The pathogenesis of Alzheimer's disease: a reevaluation of the "amyloid cascade hypothesis"

Richard A. Armstrong

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The most influential theory to explain the pathogenesis of Alzheimer's disease (AD) has been the "Amyloid Cascade Hypothesis" (ACH) first formulated in 1992. The ACH proposes that the deposition of ß-amyloid (Aß) is the initial pathological event in AD leading to the formation of senile plaques (SPs) and then to neurofibrillary tangles (NFTs) death of neurons, and ultimately dementia. This paper examines two questions regarding the ACH: (1) is there a relationship between the pathogenesis of SPs and NFTs, and (2) what is the relationship of these lesions to disease pathogenesis? These questions are examined in relation to studies of the morphology and molecular determinants of SPs and NFTs, the effects of gene mutation, degeneration induced by head injury, the effects of experimentally induced brain lesions, transgenic studies, and the degeneration of anatomical pathways. It was concluded that SPs and NFTs develop independently and may be the products rather than the causes of neurodegeneration in AD. A modification to the ACH is proposed which may better explain the pathogenesis of AD, especially of late-onset cases of the disease.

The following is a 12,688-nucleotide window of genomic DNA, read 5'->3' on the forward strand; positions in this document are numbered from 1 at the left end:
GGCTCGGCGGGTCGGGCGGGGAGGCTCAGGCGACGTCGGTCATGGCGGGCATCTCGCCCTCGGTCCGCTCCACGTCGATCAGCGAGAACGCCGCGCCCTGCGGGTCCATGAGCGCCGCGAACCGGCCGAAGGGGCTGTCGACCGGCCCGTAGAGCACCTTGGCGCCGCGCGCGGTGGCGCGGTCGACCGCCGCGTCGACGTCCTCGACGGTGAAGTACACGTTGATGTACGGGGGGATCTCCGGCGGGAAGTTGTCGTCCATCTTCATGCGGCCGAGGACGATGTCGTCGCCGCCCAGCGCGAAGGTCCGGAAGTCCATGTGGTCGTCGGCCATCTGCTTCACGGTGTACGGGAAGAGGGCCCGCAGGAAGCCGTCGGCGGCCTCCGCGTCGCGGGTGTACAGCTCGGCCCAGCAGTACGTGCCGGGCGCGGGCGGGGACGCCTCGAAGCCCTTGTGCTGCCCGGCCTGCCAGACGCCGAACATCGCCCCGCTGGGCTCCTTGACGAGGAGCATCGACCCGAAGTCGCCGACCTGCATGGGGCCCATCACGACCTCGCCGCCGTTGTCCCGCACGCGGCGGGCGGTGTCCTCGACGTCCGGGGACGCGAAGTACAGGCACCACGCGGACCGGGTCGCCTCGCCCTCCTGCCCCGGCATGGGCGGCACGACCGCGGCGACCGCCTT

Original languageEnglish
Article number630865
JournalInternational Journal of Alzheimer's Disease
Publication statusPublished - 2011

Bibliographical note

Copyright © 2011 R. A. Armstrong. This is an open access article distributed under the Creative Commons Attribution License, which permits unrestricted use, distribution, and reproduction in any medium, provided the original work is properly cited.


  • pathogenesis
  • Alzheimer's disease
  • Amyloid Cascade Hypothesis
  • ACH
  • β-amyloid
  • beta-amyloid
  • senile plaques
  • neurofibrillary tangles
  • death of neurons
  • dementia
  • morphology determinants
  • molecular determinants
  • gene mutation
  • degeneration
  • head injury
  • brain lesions
  • transgenic studies
  • anatomical pathways
  • neurodegeneration


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